Though it may provide plenty of fodder for jokes & puns, the issues behind World Toilet Day are as serious as any.
Marc Cohen is a Senior Researcher on Humanitarian Policy at Oxfam America.
Today is World Toilet Day. Ever since the United Nations officially established it as an “international day” in 2013, it has offered great opportunities for humor, such as photos of people wearing toilet seats around their necks, or jokes like “it’s a day to binge watch ‘Game of Thrones.’”
But the fact that too many people still lack basic sanitation services is really no laughing matter.
Toilets reflect how profoundly unequal our world is. In North America, Europe, and Japan, most people take the availability of a toilet for granted. We can get a trusty model at any big hardware store for under $100. Or if we so desire, and are flush with discretionary income to boot, we can spend a bit under $4,000 for a designer model with a heated seat. It’s self-cleaning, too.
Meanwhile, 2.4 billion people—that’s one of every three human beings—do not have access to a toilet or latrine. About a billion of them have to defecate in the open, which often leads to serious personal security and public health problems:
- Women and girls who can’t use a toilet that offers them privacy—such as one with a lock on the door—are at risk of rape and sexual violence.
- Nearly 2 billion people drink water from a source that is contaminated with human feces. Doing that can spread severe diseases, such as gastroenteritis, ear infections, typhoid, dysentery, hepatitis A, and cholera.
- Poor sanitation can lead to malnutrition, which is a factor in the deaths of 3 million children under the age of five every year, and has devastating, lifelong effects on the ability of those who survive it to do well in school and earn a living.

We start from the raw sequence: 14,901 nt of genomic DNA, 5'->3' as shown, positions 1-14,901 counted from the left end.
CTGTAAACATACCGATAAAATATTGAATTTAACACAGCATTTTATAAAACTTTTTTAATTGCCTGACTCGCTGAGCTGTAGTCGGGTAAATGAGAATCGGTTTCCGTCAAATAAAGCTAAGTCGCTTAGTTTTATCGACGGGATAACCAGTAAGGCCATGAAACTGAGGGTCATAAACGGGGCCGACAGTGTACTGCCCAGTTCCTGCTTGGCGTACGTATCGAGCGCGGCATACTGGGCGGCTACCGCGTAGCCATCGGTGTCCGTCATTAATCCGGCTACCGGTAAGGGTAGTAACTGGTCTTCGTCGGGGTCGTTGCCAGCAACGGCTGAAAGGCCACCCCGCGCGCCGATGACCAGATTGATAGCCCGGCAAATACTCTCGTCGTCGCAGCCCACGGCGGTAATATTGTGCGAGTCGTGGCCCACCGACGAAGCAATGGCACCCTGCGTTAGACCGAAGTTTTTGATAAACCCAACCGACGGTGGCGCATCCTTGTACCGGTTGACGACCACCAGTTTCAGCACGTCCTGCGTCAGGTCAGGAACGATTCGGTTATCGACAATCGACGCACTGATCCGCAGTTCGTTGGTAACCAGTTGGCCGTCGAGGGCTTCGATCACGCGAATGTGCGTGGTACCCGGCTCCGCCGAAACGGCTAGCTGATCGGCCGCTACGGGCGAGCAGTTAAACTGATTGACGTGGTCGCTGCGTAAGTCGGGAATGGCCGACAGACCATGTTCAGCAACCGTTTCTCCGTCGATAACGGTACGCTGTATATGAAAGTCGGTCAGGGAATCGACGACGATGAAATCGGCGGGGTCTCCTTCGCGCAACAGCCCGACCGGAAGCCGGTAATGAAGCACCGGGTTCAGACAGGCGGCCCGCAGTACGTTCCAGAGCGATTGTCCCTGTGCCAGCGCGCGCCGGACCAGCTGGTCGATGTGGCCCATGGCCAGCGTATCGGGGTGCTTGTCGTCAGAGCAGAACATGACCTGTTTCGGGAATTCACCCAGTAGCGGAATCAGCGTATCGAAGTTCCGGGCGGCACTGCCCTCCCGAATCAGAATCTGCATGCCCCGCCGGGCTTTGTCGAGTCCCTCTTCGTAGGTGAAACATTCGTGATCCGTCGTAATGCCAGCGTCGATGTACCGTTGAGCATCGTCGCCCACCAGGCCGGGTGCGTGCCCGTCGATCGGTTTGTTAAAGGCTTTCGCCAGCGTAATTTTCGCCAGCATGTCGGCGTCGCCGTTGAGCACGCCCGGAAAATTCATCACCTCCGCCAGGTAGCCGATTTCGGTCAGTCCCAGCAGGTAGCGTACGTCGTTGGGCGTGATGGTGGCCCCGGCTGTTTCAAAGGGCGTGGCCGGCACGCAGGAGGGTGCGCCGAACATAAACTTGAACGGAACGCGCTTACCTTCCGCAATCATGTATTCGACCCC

Wait, malnutrition? How does the lack of a toilet cause malnutrition?
We tend to think that good nutrition is all a matter of eating the right kinds of food, and not eating too little or too much. Of course, food is a big part of the equation. But, according to the UN Children’s Fund (UNICEF), access to health services, water, and sanitation, along with adequate care for mothers and children, also factors into good nutrition.
People who don’t have a toilet or latrine available are more likely to contract infectious diseases and spread them to others. Those diseases often cause diarrhea, which keeps people from absorbing the nutrients in the food that they eat. And in a truly vicious cycle, malnourished kids are more susceptible to diarrhea.
Using a toilet and regularly washing hands with soap offer a way to break that cycle. These practices prevent the spread of the bacteria, viruses, and parasites found in human feces to water, soil, and food.
This year, this often deadly link between poor sanitation and hygiene and malnutrition, is the focus of World Toilet Day. As the UN points out, there is currently a yawning gap between everyone’s right to clean water and sanitation and the reality that so many people face.
Under the new Sustainable Development Goals, ensuring access to water and sanitation for all is Goal 6. One of the targets for this goal is that by 2030, everyone should have access to adequate and equitable sanitation and hygiene, and no one should have to defecate in the open. This is supposed to be achieved while “paying special attention to the needs of women and girls and those in vulnerable situations.”
This target is ambitious, but it’s not a pipe dream. Since 1990, over 2 billion people have gained access to toilets and other improved sanitation facilities. We’re doing it, but we’re not quite there.
World Toilet Day 2015 is an opportunity to reflect on the problems, but also to muster the political will and resources to make sure that the right to sanitation becomes a reality over the next 15 years, if not before.